When we solve the Einstein Field Equations

$$G_{\mu\nu} = 8\pi T_{\mu\nu}$$

one way of doing it is by specifying a symmetry (and thus a general form of the metric) and then specifying the stress-energy-tensor $$T_{\mu\nu}$$. Most examples found in text are for vacuum solutions (vanishing $$T_{\mu\nu}$$) or homogeneous isotropic $$T_{\mu\nu}=\textrm{diag}(\rho,p,p,p)$$.

Is it physically meaningful to solve the field equations for a radially-dependent stress-energy tensor? For example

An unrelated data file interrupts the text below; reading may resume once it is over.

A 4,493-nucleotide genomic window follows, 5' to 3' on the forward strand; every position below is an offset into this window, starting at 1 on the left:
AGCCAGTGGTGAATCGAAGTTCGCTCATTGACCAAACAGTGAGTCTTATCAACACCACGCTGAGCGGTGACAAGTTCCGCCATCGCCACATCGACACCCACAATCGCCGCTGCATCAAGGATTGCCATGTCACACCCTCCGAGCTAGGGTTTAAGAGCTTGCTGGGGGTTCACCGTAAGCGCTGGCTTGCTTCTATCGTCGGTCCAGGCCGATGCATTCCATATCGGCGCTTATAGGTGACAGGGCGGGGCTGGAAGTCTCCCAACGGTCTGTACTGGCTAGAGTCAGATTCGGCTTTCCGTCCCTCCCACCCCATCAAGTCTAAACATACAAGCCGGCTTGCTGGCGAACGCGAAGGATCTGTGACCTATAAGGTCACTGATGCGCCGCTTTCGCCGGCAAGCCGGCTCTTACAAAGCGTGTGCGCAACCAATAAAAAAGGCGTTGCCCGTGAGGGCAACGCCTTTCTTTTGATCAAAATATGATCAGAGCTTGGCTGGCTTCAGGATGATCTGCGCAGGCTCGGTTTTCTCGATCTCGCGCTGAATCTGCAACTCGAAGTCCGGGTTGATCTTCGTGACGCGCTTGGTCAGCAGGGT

$$T_{\mu\nu}=\textrm{diag}(\rho(r),p(r),p(r),p(r))$$

where there is a radially-dependent mass-energy density $$\rho(r)$$. For example, a mass-energy density that resembles a Gaussian or Poisson distribution, where the highest concentration is at the center. And if the mass-energy density is radially-dependent, is the above expression for $$T_{\mu\nu}$$ correct? Or will the momentum flux and shear now be non-zero so that $$T_{\mu\nu}$$ is no longer a diagonal matrix?